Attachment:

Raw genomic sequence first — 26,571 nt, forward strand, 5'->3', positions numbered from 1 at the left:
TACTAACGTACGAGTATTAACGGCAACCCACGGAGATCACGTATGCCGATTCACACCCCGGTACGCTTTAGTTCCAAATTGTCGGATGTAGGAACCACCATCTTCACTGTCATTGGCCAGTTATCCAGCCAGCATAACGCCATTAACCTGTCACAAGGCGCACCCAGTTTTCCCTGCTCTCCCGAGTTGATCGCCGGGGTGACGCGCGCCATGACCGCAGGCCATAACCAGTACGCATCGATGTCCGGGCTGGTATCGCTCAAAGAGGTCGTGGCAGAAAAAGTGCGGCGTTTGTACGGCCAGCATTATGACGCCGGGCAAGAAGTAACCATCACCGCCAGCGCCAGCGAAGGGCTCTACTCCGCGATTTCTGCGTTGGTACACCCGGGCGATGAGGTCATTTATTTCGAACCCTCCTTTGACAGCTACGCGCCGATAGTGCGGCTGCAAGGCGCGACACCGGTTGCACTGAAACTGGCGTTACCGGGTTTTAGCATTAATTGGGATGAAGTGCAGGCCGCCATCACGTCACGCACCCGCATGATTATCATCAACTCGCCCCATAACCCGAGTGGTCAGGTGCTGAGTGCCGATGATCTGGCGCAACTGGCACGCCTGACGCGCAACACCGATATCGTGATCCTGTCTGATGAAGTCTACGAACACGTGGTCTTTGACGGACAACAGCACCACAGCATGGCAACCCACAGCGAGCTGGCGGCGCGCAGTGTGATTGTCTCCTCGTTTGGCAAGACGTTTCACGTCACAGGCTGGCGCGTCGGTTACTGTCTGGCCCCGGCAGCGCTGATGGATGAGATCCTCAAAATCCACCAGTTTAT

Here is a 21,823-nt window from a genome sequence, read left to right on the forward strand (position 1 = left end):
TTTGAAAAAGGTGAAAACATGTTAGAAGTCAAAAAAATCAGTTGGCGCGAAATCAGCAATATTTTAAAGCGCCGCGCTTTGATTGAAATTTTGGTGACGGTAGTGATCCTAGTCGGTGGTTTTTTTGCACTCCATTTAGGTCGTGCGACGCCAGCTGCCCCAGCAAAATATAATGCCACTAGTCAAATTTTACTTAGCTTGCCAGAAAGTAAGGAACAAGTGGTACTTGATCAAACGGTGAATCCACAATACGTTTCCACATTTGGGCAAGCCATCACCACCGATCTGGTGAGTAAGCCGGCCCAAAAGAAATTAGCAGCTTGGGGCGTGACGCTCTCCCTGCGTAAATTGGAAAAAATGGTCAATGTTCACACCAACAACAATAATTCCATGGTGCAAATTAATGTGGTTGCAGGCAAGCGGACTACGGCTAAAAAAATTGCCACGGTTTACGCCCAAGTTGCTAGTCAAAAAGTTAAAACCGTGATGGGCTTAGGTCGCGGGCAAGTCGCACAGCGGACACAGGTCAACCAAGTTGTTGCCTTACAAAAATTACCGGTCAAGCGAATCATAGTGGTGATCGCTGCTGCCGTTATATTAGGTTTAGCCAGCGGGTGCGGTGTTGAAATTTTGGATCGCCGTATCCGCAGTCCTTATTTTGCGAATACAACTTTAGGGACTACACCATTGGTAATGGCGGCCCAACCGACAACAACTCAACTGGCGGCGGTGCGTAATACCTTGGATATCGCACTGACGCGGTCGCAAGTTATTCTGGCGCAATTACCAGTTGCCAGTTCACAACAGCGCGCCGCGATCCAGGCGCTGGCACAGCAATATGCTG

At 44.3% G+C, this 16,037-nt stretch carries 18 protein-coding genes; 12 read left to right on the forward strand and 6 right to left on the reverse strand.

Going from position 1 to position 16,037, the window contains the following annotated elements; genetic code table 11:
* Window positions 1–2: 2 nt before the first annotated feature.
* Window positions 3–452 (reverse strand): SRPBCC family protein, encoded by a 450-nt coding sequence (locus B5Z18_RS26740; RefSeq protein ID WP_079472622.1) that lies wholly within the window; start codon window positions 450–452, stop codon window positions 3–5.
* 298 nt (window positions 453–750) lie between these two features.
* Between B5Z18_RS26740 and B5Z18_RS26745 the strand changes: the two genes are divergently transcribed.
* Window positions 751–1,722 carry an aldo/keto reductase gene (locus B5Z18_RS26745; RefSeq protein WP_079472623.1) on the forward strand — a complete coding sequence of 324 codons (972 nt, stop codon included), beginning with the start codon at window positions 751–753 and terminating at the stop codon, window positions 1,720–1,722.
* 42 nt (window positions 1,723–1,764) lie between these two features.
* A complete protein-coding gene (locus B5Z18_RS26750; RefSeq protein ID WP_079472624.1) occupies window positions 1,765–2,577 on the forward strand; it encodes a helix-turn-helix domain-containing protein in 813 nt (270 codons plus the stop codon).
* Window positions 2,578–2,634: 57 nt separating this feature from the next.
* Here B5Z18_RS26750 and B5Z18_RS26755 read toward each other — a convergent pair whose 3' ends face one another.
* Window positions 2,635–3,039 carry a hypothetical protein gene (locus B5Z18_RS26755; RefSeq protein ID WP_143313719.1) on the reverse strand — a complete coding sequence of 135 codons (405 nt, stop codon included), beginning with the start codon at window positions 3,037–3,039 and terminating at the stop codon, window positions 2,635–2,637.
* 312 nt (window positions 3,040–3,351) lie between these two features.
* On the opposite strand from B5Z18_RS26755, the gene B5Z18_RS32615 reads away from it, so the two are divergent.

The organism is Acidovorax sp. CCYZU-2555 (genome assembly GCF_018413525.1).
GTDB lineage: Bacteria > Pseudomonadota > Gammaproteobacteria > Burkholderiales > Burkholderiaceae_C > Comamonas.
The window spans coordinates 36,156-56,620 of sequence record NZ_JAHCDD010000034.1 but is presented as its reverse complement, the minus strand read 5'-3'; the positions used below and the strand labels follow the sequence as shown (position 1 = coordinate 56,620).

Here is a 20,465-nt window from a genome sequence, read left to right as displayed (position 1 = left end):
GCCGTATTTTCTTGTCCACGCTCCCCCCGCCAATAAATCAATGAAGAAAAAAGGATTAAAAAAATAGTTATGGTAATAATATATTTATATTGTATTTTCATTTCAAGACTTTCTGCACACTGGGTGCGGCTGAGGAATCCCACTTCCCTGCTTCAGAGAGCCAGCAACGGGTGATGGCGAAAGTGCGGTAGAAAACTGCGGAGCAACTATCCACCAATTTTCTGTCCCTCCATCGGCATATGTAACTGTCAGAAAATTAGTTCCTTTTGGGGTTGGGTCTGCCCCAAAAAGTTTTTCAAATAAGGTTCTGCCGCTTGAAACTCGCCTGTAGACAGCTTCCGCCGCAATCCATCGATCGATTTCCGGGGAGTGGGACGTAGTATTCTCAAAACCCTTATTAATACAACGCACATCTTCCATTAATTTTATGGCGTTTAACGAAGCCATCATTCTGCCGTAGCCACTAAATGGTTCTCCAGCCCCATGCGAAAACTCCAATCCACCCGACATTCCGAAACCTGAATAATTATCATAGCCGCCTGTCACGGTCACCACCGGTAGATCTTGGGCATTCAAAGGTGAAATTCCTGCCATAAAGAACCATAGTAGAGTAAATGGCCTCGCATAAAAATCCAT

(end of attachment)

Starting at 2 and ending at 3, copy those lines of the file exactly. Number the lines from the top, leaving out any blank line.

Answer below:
TACTAACGTACGAGTATTAACGGCAACCCACGGAGATCACGTATGCCGATTCACACCCCGGTACGCTTTAGTTCCAAATTGTCGGATGTAGGAACCACCATCTTCACTGTCATTGGCCAGTTATCCAGCCAGCATAACGCCATTAACCTGTCACAAGGCGCACCCAGTTTTCCCTGCTCTCCCGAGTTGATCGCCGGGGTGACGCGCGCCATGACCGCAGGCCATAACCAGTACGCATCGATGTCCGGGCTGGTATCGCTCAAAGAGGTCGTGGCAGAAAAAGTGCGGCGTTTGTACGGCCAGCATTATGACGCCGGGCAAGAAGTAACCATCACCGCCAGCGCCAGCGAAGGGCTCTACTCCGCGATTTCTGCGTTGGTACACCCGGGCGATGAGGTCATTTATTTCGAACCCTCCTTTGACAGCTACGCGCCGATAGTGCGGCTGCAAGGCGCGACACCGGTTGCACTGAAACTGGCGTTACCGGGTTTTAGCATTAATTGGGATGAAGTGCAGGCCGCCATCACGTCACGCACCCGCATGATTATCATCAACTCGCCCCATAACCCGAGTGGTCAGGTGCTGAGTGCCGATGATCTGGCGCAACTGGCACGCCTGACGCGCAACACCGATATCGTGATCCTGTCTGATGAAGTCTACGAACACGTGGTCTTTGACGGACAACAGCACCACAGCATGGCAACCCACAGCGAGCTGGCGGCGCGCAGTGTGATTGTCTCCTCGTTTGGCAAGACGTTTCACGTCACAGGCTGGCGCGTCGGTTACTGTCTGGCCCCGGCAGCGCTGATGGATGAGATCCTCAAAATCCACCAGTTTAT

Here is a 21,823-nt window from a genome sequence, read left to right on the forward strand (position 1 = left end):